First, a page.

Benevolent Racism? The Impact of Target Race on Ambivalent Sexism
Group Processes & Intergroup Relations
Two studies investigated whether benevolent sexism is differentially applied based on a woman’s race. Study 1 demonstrated that participants expressed more benevolent sexism to White females than Black females when given no other information besides race. Study 2 introduced positive (chaste) and negative (promiscuous) sexually subtyped behaviors in addition to female race. Under these conditions, participants directed more benevolent sexism at chaste Black women rather than chaste White women, consistent with shifting standards theory. Despite receiving more benevolent sexism, chaste Black women did not receive more positive evaluations overall. Across both studies, expressions of hostile sexism did not differ by race. Results suggest that race may function as a subtype to elicit benevolent sexism contingent on behavior. Black women who follow traditional gender norms may be overcompensated for their conformity with benevolent sexism, but not receive more positive benefits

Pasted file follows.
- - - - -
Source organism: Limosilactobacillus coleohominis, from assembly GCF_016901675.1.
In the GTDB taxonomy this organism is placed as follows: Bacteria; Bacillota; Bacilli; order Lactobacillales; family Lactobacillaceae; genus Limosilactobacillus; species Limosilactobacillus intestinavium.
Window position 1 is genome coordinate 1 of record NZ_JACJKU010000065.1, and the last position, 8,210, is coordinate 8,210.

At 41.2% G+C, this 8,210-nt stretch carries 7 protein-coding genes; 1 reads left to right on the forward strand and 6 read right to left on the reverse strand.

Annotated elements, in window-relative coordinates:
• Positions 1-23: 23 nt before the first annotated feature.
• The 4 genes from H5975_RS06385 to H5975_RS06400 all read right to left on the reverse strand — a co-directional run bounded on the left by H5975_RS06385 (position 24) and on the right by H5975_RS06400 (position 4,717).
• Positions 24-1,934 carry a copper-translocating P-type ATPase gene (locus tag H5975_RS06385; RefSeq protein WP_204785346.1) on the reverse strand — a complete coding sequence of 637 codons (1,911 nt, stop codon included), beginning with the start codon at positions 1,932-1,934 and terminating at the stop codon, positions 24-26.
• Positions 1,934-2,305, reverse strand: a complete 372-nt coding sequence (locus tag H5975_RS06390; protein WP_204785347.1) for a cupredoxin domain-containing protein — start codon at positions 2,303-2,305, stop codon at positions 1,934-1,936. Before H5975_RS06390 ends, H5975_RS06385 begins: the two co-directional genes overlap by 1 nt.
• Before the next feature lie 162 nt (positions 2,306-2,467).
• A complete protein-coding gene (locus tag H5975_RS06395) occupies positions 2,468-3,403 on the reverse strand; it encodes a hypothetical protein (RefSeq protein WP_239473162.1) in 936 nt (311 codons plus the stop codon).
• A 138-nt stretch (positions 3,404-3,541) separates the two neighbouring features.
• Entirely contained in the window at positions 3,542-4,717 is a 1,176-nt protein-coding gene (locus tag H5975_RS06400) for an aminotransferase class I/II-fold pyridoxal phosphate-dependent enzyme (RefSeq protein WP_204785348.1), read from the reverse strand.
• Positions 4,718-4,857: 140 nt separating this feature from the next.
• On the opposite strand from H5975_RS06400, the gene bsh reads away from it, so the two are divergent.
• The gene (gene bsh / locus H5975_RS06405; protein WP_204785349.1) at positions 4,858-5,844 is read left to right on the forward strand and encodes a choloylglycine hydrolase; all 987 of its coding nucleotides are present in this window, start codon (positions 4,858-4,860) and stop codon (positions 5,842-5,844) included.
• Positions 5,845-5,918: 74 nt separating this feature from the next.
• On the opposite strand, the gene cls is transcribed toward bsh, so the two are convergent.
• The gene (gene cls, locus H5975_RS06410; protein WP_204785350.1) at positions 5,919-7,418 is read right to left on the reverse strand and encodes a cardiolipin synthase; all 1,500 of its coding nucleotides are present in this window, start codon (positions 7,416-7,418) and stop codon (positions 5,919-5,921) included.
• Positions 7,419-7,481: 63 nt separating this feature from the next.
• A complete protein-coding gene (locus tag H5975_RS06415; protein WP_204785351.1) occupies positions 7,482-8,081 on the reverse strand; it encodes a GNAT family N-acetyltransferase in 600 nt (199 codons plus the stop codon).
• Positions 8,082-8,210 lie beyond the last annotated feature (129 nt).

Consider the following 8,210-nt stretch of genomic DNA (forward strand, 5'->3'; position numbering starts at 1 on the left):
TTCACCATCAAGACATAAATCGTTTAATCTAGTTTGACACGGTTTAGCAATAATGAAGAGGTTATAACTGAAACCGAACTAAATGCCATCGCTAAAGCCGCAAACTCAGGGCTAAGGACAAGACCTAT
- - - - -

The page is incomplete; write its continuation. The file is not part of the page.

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McMahon, J. M., & Kahn, K. B. (2016). Benevolent racism? The impact of target race on ambivalent sexism. Group Processes & Intergroup Relations, 19(2), 169–183.